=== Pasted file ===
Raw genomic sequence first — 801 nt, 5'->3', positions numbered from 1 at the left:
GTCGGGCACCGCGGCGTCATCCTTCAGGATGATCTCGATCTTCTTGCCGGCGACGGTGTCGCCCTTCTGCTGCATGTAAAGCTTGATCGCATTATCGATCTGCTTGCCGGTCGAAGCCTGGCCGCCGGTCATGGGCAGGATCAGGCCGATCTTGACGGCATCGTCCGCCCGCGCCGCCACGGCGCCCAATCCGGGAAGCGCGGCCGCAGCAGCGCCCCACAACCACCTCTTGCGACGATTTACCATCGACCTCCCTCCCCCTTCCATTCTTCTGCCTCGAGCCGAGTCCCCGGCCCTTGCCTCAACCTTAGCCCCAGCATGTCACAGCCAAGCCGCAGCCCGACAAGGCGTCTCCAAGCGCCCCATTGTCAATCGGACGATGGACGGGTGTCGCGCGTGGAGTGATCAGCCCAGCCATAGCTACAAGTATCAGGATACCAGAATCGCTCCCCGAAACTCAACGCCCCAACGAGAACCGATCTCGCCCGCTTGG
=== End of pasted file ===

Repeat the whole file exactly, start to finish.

Raw genomic sequence first — 801 nt, 5'->3', positions numbered from 1 at the left:
GTCGGGCACCGCGGCGTCATCCTTCAGGATGATCTCGATCTTCTTGCCGGCGACGGTGTCGCCCTTCTGCTGCATGTAAAGCTTGATCGCATTATCGATCTGCTTGCCGGTCGAAGCCTGGCCGCCGGTCATGGGCAGGATCAGGCCGATCTTGACGGCATCGTCCGCCCGCGCCGCCACGGCGCCCAATCCGGGAAGCGCGGCCGCAGCAGCGCCCCACAACCACCTCTTGCGACGATTTACCATCGACCTCCCTCCCCCTTCCATTCTTCTGCCTCGAGCCGAGTCCCCGGCCCTTGCCTCAACCTTAGCCCCAGCATGTCACAGCCAAGCCGCAGCCCGACAAGGCGTCTCCAAGCGCCCCATTGTCAATCGGACGATGGACGGGTGTCGCGCGTGGAGTGATCAGCCCAGCCATAGCTACAAGTATCAGGATACCAGAATCGCTCCCCGAAACTCAACGCCCCAACGAGAACCGATCTCGCCCGCTTGG